Molokai tells the true story of Father Damien, a 19th century priest who, after an outbreak of leprosy on the Hawaiian island of Molokai, travels to the island to administer last rites to the dying lepers living in an isolated colony.

Damien is eager and willing to help the suffering lepers, but he soon realizes the task before him will be more daunting than he imagined. The lepers need much more care, both physically and spiritually, than what Damien expected. Nevertheless, he sets about doing what he can, such as restoring an old chapel and reaching out to authorities, seeking more provisions and funds for the colony.

As if all that wasn’t enough, Damien starts to notice that he has developed symptoms of leprosy himself.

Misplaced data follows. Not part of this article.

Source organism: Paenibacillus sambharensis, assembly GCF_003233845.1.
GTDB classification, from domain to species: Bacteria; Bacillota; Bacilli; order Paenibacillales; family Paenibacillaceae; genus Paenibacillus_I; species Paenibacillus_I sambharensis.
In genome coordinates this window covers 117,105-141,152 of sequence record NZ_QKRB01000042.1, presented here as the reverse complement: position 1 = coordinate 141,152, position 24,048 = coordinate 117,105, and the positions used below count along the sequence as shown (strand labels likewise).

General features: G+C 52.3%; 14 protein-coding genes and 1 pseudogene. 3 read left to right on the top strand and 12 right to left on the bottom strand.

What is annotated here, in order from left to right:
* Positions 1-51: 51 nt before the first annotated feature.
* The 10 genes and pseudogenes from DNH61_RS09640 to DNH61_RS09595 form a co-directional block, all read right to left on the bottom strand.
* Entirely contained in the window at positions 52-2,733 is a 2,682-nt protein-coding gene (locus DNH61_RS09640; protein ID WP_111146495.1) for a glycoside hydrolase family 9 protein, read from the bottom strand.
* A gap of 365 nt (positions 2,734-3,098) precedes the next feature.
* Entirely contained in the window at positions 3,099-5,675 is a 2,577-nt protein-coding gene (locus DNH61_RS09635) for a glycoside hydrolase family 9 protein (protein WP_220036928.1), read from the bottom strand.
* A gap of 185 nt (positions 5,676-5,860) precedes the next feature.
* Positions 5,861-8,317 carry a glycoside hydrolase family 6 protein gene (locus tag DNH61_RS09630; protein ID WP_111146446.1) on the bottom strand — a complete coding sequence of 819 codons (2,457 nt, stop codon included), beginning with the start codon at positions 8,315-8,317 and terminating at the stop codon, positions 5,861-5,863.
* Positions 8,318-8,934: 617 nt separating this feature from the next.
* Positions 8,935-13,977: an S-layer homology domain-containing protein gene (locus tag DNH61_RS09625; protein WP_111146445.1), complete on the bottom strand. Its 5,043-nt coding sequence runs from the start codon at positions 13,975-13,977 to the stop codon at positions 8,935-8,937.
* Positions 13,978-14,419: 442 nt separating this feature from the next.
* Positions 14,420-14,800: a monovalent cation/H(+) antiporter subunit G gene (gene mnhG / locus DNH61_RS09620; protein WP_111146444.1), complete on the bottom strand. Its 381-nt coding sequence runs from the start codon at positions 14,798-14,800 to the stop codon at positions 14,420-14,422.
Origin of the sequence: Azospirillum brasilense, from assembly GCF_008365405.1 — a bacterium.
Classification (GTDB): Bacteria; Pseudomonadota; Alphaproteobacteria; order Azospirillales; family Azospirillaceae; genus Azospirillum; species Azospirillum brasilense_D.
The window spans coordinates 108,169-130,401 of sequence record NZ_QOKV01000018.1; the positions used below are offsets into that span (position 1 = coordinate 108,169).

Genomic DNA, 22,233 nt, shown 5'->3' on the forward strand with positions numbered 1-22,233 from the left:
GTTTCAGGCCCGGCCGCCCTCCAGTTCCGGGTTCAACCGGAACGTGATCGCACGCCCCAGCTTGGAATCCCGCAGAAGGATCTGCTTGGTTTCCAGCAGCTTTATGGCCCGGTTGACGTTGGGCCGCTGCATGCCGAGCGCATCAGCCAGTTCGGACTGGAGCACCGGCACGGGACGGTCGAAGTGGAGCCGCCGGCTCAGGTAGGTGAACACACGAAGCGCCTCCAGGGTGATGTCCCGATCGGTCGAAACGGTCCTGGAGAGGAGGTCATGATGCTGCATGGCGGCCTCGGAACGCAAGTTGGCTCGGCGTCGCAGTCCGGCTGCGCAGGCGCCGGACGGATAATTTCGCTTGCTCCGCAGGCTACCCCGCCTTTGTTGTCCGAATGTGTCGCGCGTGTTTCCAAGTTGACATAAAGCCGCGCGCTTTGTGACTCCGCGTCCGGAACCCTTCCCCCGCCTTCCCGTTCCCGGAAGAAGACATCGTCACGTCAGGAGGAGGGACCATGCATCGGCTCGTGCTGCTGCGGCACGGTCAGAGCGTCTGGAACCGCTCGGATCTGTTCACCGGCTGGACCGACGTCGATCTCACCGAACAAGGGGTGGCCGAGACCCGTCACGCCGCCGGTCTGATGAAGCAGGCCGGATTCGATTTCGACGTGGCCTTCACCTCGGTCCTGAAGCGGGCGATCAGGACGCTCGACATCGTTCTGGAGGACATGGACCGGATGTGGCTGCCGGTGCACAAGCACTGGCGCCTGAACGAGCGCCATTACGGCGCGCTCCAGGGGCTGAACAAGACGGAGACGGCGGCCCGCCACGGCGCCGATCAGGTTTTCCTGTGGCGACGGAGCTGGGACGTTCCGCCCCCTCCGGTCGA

Sadly, the story of Saint Damien (he was canonized in 2009) does not conclude with a triumphant “happily ever after”. The lepers are not miraculously healed, nor is the colony suddenly overwhelmed with needed support. It is a physical and spiritual challenge for Damien to the very end. But through his unrelenting dedication to the otherwise forgotten lepers just waiting to die, Damien perhaps shows us something more meaningful and profound than any Hollywood happy ending would be capable of conjuring.

(Although rated PG, the film does show some of the devastating effects of leprosy which younger viewers may find distressing.)

Runtime: 1 hour, 53 minutes
Rated PG
IMDb Parents Guide